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Halteres

From Academic Kids

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Anopheles_earlei.jpg
The mosquito Anopheles earlei, with a pair of halteres visible behind the wings

Halteres (singular halter or haltere) are small knobbed structures found as a pair in some two-winged insects; they are flapped to maintain stability when flying.

Halteres are homologous to and evolved from wings. The ancestral insect species had two pairs of wings (like most flying insect species today). In the Strepsiptera the forewings changed into halteres, while in the Diptera (flies, mosquitoes and gnats) the hindwings evolved into halteres.

Halteres act as a balancing and guidance system, helping flies to perform their fast aerial acrobatics. They play an important role in stabilising the gaze of these insects during flight and also provide rapid feedback to wing-steering muscles to stabilise aerodynamic force moments. They are the oldest known type of vibrating structure gyroscope, providing flying insects with the equivalent of an aircraft attitude indicator.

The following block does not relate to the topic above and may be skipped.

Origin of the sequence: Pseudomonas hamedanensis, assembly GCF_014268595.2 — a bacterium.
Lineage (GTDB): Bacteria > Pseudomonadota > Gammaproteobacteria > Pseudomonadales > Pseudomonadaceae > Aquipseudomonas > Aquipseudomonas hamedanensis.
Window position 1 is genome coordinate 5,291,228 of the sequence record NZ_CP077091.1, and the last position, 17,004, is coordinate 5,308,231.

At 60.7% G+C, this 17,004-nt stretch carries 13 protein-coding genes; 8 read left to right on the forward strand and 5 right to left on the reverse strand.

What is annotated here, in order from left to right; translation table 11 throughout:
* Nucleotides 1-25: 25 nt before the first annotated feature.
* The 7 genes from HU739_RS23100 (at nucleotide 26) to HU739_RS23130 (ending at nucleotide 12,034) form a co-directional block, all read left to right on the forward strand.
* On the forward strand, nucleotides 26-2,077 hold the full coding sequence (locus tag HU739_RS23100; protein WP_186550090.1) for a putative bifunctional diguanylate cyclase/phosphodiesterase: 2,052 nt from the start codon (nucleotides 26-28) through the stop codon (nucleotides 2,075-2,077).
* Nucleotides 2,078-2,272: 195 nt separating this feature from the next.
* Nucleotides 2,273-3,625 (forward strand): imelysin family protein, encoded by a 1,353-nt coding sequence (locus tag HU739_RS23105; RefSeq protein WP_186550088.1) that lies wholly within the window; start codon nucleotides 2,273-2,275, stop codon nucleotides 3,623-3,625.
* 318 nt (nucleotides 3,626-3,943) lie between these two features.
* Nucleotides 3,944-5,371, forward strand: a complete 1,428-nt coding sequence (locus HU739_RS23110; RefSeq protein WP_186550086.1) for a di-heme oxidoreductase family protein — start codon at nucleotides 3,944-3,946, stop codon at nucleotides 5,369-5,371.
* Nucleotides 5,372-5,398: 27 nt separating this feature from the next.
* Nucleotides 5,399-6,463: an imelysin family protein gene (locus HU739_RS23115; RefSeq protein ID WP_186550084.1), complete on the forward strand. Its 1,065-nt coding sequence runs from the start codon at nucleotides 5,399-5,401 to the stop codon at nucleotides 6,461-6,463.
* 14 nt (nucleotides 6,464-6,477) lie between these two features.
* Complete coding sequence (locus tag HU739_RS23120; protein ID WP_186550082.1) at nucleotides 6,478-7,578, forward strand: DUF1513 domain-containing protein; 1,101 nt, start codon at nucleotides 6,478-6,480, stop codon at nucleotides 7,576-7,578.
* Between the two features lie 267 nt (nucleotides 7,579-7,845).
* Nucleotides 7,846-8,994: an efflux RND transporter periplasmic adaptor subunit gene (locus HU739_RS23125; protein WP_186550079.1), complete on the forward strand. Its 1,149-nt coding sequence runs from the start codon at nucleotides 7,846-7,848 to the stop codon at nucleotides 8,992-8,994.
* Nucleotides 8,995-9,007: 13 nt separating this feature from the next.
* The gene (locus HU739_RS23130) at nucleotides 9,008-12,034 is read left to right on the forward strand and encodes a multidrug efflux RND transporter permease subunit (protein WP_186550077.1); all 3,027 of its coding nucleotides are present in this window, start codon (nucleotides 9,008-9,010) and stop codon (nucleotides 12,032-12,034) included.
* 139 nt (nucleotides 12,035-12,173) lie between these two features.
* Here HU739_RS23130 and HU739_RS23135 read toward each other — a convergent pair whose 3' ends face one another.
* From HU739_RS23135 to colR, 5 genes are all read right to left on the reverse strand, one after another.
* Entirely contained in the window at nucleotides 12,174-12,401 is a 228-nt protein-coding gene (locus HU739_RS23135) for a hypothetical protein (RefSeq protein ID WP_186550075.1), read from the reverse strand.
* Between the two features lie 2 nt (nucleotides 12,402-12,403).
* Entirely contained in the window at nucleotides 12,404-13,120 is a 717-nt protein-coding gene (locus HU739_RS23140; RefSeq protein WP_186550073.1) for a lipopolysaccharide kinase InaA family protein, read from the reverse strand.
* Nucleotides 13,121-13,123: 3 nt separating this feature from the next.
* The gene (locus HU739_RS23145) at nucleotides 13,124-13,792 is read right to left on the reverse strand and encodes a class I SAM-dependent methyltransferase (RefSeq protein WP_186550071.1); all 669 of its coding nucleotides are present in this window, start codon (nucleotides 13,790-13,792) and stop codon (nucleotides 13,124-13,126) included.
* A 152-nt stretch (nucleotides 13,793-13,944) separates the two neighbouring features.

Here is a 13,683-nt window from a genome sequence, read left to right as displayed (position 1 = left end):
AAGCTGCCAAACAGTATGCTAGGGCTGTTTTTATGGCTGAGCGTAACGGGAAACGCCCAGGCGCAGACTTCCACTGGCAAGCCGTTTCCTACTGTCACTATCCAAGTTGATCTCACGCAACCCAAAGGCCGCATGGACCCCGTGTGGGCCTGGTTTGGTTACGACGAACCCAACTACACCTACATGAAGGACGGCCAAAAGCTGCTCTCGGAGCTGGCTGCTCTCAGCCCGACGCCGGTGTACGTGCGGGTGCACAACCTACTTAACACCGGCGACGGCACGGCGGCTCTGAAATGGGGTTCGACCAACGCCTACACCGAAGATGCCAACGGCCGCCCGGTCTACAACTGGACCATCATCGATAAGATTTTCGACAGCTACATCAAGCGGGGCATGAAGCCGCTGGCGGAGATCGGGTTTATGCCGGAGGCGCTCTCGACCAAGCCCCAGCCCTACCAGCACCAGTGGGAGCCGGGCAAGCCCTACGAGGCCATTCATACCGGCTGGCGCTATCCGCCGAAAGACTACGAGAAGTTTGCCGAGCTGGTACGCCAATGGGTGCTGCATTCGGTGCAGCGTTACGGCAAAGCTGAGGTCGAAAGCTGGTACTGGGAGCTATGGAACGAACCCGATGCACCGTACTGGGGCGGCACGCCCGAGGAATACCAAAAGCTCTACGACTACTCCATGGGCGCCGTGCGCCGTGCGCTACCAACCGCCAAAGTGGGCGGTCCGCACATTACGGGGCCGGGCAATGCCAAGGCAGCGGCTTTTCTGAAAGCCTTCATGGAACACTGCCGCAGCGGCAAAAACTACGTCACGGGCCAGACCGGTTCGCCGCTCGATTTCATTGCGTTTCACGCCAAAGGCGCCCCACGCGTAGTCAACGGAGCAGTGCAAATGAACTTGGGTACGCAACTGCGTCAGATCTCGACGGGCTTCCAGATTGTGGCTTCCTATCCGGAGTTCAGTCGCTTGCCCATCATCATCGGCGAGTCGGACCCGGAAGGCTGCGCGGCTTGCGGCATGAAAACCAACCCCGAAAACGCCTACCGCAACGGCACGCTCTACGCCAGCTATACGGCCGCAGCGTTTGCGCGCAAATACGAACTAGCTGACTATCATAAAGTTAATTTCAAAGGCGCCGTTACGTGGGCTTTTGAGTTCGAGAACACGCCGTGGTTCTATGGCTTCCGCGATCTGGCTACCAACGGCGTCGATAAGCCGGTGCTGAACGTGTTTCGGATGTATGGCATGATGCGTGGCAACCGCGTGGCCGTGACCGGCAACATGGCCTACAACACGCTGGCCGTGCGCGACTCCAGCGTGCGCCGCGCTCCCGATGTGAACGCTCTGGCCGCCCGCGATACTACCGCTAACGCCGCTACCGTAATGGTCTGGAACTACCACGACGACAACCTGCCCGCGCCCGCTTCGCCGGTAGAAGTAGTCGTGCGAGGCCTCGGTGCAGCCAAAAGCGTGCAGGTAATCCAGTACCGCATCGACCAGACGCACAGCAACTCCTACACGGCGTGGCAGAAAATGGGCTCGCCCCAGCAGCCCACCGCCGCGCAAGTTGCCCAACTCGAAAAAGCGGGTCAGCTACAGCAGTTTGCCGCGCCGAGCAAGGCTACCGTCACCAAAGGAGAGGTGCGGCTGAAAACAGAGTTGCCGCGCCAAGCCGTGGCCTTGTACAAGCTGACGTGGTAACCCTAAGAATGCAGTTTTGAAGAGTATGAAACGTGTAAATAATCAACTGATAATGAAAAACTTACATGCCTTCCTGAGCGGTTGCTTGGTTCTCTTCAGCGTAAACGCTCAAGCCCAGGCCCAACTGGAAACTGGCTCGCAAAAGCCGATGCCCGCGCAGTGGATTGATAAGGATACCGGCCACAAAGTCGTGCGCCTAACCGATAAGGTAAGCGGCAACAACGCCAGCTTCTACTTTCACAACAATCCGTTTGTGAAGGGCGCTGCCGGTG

The term halteres comes from the Greek word for dumbbells. In ancient Greek sports, halteres were used as lifting weights, and also as weights in their version of the long jump, which was probably a set of three jumps. Halteres were held in both hands to allow an athlete to jump a greater distance; they may have been dropped after the first or second jump. According to archaeological evidence, the athlete would swing the weights backwards and forwards just before take-off, thrust them forwards during take-off, and swing them backwards just before releasing them and landing.

Halteres were made of stone or metal, and weighed between two and nine kilograms. Writing in Nature, biophysicist Alberto E. Minetti of Manchester Metropolitan University calculates that halteres added about 17cm to a 3m long jump.

(ref: Nature 420, 141 - 142 (14 November 2002); doi:10.1038/420141a)de:Haltere

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